For decades it was cast as a harmful gateway drug to a lifestyle of feckless criminality. But the last few months has brought a momentous shift in the official position on cannabis following pressure from families who have used it to treat conditions like epilepsy.

Home secretary Sajid Javid has announced a review of the drug’s medical benefits and said it will be available on prescription this autumn.

Javid’s about turn came following pressure from Charlotte Caldwell, whose 12-year-old son Billy has autism and a rare form of severe epilepsy that saw him endure up to 100 seizures a day.

Pressure was also brought to bear by Hannah Deacon, whose son Alfie Dingley, six, suffered 150 seizures a month.

Both parents were eventually given licences by the Home Office to use cannabis for their children’s seizures.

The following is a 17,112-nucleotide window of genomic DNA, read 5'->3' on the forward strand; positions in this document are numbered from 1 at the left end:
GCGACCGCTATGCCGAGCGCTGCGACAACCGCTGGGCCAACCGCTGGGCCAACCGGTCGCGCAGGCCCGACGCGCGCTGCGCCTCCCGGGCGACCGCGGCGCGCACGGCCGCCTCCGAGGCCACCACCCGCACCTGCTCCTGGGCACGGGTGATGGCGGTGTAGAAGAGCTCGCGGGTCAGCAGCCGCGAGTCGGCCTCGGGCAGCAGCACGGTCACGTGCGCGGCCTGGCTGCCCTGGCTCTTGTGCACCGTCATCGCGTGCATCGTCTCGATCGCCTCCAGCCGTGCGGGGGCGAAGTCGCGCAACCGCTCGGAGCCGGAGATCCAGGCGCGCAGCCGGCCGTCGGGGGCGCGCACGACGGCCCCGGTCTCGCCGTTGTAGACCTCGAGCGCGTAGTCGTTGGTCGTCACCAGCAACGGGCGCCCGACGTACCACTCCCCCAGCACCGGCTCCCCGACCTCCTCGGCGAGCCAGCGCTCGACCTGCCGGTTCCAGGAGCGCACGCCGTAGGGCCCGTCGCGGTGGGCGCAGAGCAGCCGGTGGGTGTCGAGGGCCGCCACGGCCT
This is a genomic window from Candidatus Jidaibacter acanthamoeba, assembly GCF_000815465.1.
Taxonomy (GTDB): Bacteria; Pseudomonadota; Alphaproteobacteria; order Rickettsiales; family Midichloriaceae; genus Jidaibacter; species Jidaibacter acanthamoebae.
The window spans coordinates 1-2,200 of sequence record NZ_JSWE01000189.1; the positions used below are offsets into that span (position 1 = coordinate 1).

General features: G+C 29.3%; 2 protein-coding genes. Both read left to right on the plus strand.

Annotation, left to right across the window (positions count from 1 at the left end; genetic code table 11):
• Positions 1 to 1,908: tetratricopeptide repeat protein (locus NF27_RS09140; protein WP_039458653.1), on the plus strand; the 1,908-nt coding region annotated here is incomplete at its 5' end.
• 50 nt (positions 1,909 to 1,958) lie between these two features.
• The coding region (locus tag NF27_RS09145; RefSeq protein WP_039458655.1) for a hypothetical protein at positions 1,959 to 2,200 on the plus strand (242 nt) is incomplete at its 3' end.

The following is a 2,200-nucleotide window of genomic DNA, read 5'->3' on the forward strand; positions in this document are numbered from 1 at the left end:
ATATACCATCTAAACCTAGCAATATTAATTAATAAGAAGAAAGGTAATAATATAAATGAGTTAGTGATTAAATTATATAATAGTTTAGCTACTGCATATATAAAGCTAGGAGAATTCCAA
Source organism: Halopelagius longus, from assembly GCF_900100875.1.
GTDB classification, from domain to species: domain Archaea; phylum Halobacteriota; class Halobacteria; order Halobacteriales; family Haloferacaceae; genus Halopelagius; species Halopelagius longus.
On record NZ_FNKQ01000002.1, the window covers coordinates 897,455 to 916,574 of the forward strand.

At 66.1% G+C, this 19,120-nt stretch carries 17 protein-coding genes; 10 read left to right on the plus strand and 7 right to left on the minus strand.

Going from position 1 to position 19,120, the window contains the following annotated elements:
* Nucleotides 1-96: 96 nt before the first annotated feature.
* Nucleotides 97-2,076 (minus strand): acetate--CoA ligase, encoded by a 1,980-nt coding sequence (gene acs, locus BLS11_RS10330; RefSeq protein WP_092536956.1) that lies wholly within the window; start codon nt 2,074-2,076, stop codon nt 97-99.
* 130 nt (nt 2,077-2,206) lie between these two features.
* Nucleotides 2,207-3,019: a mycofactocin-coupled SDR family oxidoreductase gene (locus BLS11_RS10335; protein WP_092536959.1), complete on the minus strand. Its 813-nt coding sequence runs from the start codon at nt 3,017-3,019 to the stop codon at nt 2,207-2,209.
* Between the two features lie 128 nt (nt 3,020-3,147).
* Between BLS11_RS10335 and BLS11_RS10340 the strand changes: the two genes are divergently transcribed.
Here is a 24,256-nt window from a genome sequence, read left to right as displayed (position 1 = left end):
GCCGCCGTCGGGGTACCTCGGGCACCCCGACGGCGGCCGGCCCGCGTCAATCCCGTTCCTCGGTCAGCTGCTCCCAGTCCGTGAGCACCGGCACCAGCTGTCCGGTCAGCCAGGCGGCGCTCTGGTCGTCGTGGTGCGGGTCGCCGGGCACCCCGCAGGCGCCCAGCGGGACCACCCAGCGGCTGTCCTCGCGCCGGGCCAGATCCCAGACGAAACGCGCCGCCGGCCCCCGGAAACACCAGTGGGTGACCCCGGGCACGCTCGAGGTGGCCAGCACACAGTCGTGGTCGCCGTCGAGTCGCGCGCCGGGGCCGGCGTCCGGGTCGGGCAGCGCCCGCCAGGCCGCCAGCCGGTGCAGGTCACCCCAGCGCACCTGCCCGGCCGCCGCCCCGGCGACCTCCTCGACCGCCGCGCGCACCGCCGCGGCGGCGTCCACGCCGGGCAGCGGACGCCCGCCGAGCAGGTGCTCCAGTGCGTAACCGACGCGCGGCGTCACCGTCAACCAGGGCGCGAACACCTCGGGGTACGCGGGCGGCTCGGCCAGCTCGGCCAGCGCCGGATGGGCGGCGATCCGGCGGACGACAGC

Autumn has now arrived, but the official Home Office position suggests it’s still too early for patients to go to their GPs pleading for cannabis.

The Home Office say they are continuing to work with the Advisory Council on the Misuse of Drugs (ACMD) on the legal changes designed to help patients with “an exceptional clinical need”.

But in the meantime an expert panel has been set up to review decisions made by doctors trying to prescribe cannabis for patients before the law changes.

Parents and adults struggling with autism say though the government’s rethink is welcome, the focus on “exceptional clinical need” is too narrow.